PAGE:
Calgary·Food and the City

Burger 320 owner Chef Mario on his transition from pizza

Calgary Eyeopener food guide Julie Van Rosendaal goes into the kitchen of Burger 320 to find out Chef Mario's inspiration.

Calgary-born chef turns out some of the best from-scratch burgers in the city

Burger 320 owner Chef Mario grills up some patties at his tiny eatery in Bridgeland. (@chefmariomobile/Twitter)

It was -30 C outside on the day Mario Spina opened the doors to his latest tiny eatery called Burger 320 — and there was already a lineup.

  • Food and the City is a new weekly column from Calgary Eyeopener food guide Julie Van Rosendaal. Join in the conversation about good food in the city with the hashtag #eatyyc.

It was late last winter, and the opening of a handful of new pizza places around the city prompted Chef Mario to transform the small white stucco building across the street from Blue Star Diner in Bridgeland into a burger joint. He named it after its tiny square footage.

"I dug down deep to my roots," he said on his inspiration. "My partner, she comes from farmers from way back. Gladys Ridge, the Thompson Farms, that's where we come from. Me being Italian, my parents' parents' parents farmed way back to the 17th century. I thought  we're going to stand behind this."

Born and raised in Calgary, Chef Mario has contributed to our culinary community for his whole life. He's been feeding Calgarians for over 30 years: at the Burger Inn on Fourth Street in the '80s, at Virginia's fine dining and Market Café in the '90s, and in the new millennium he had one of the first food trucks to hit Calgary streets.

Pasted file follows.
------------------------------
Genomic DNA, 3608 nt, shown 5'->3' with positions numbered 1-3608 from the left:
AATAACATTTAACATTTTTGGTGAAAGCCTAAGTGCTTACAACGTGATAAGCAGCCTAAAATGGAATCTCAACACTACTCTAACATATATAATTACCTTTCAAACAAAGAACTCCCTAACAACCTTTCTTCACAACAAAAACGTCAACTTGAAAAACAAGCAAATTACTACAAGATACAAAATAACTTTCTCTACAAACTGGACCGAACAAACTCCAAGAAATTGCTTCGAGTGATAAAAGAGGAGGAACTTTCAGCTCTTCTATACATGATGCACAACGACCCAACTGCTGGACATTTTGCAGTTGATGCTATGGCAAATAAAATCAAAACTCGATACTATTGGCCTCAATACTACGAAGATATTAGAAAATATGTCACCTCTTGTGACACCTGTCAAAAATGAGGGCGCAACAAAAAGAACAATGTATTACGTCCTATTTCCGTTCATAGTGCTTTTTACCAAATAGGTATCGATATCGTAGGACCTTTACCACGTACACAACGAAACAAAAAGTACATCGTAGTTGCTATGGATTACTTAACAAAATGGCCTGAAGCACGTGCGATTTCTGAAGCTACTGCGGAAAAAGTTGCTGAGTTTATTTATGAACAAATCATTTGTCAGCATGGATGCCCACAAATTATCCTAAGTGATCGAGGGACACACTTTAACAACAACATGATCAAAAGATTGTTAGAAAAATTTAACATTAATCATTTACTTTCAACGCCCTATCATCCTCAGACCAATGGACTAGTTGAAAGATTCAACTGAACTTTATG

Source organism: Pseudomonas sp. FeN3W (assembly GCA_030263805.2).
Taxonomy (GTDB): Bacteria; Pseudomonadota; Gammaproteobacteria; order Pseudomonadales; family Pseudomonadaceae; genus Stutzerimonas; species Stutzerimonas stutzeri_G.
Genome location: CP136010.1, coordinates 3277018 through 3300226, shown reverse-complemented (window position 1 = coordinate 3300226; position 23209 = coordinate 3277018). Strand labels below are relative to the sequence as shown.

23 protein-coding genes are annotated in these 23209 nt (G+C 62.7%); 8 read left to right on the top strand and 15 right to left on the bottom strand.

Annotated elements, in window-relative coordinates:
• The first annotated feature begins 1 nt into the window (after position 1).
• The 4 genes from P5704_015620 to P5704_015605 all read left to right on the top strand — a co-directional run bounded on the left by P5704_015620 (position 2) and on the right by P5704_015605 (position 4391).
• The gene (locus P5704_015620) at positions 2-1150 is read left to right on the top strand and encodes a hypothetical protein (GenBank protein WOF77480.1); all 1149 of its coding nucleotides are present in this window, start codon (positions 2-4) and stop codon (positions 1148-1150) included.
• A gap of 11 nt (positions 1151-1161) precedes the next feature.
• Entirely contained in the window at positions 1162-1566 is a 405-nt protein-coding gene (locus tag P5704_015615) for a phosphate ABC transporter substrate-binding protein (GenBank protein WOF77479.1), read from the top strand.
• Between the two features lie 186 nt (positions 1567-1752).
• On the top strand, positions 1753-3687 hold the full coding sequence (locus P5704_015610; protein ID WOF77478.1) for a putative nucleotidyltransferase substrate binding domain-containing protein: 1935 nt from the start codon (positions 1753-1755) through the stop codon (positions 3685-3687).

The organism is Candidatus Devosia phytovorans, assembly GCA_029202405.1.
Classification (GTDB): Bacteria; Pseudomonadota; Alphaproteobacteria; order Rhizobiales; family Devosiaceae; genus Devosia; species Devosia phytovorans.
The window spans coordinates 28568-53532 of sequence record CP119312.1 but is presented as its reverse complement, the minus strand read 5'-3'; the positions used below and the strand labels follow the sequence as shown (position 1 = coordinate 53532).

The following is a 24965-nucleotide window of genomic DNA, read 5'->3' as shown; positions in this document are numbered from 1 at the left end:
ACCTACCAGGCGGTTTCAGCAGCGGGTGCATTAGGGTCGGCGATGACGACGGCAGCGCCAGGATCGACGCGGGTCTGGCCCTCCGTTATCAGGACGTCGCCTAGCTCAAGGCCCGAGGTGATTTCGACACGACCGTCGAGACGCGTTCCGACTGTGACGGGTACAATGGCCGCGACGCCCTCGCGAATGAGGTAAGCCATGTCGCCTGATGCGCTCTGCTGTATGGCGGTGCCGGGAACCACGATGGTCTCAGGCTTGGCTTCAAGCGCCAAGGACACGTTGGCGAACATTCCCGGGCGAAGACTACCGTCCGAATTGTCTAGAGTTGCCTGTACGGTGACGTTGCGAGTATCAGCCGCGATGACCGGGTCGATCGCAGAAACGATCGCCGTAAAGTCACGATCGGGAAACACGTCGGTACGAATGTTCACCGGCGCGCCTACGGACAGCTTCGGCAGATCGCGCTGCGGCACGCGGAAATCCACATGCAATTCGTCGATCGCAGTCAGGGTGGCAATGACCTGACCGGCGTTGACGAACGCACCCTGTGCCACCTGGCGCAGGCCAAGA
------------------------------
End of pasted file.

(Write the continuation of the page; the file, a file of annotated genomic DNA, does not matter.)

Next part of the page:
It was even equipped with an actual wood-burning pizza oven in the back.

At the time you could find Chef Mario driving door-to-door making custom pizzas from his pizzamobile on weekends when he wasn't flipping pies at Pimento's  his bricks and mortar pizza place in Bridgeland (which is now Burger 320).

  • Julie Van Rosendaal went down to check out the kitchen. Click here to view the video on YouTube.

Lineup continues

The lineup hasn't stopped since. Calgarians know a good burger, and so does Mario. 

Inspired by his Prairie roots and Italian heritage, Chef Mario turns out some of the best from-scratch burgers in the city. He uses locally raised brisket that his small crew grinds every day, homemade toppings and freshly baked, branded (Alberta beef-style) buns.

"You need brisket," he said. "The piece of brisket is the best piece of meat on the earth. It has that secret marbling of fat inside, so when we grind it, we mix that clean fat inside with the meat…. When we sear it, the flavours just come out and circle the burger." 

They also make their own gelato and hand-cut fries.

"There's always talk about russets, Kennebecs… everyone has their preference," Chef Mario said. "I say whatever the farmer brought me that day is the one I'm gonna cook."

It's been a good year so far for Chef Mario  not only because Calgarians catch on quickly to well-made food, but because he recently appeared in the first episode of Season 5 of Chopped Canada, the popular culinary competition show.

Although the ingredients included ground beef, he swayed from what he's best known for. The audience watched him burn his meatballs on TV, but are coming in droves to eat his burgers.

As the weather warms, you'll find him flipping burgers or cooking waffles in one of his new food trucks: Burger 320 or Rule the Roost.

And if you catch a peek over the counter at the grill (or just ask), you may pick up a few burger-making tips you can use at home. At the very least, he always serves his burgers with a few good laughs.


Julie Van Rosendaal

Calgary Eyeopener's food guide

Julie Van Rosendaal talks about food trends, recipes and cooking tips on the Calgary Eyeopener every Tuesday at 8:20 a.m. MT. The best-selling cookbook author is a contributing food editor for the Globe and Mail, and writes for other publications across Canada.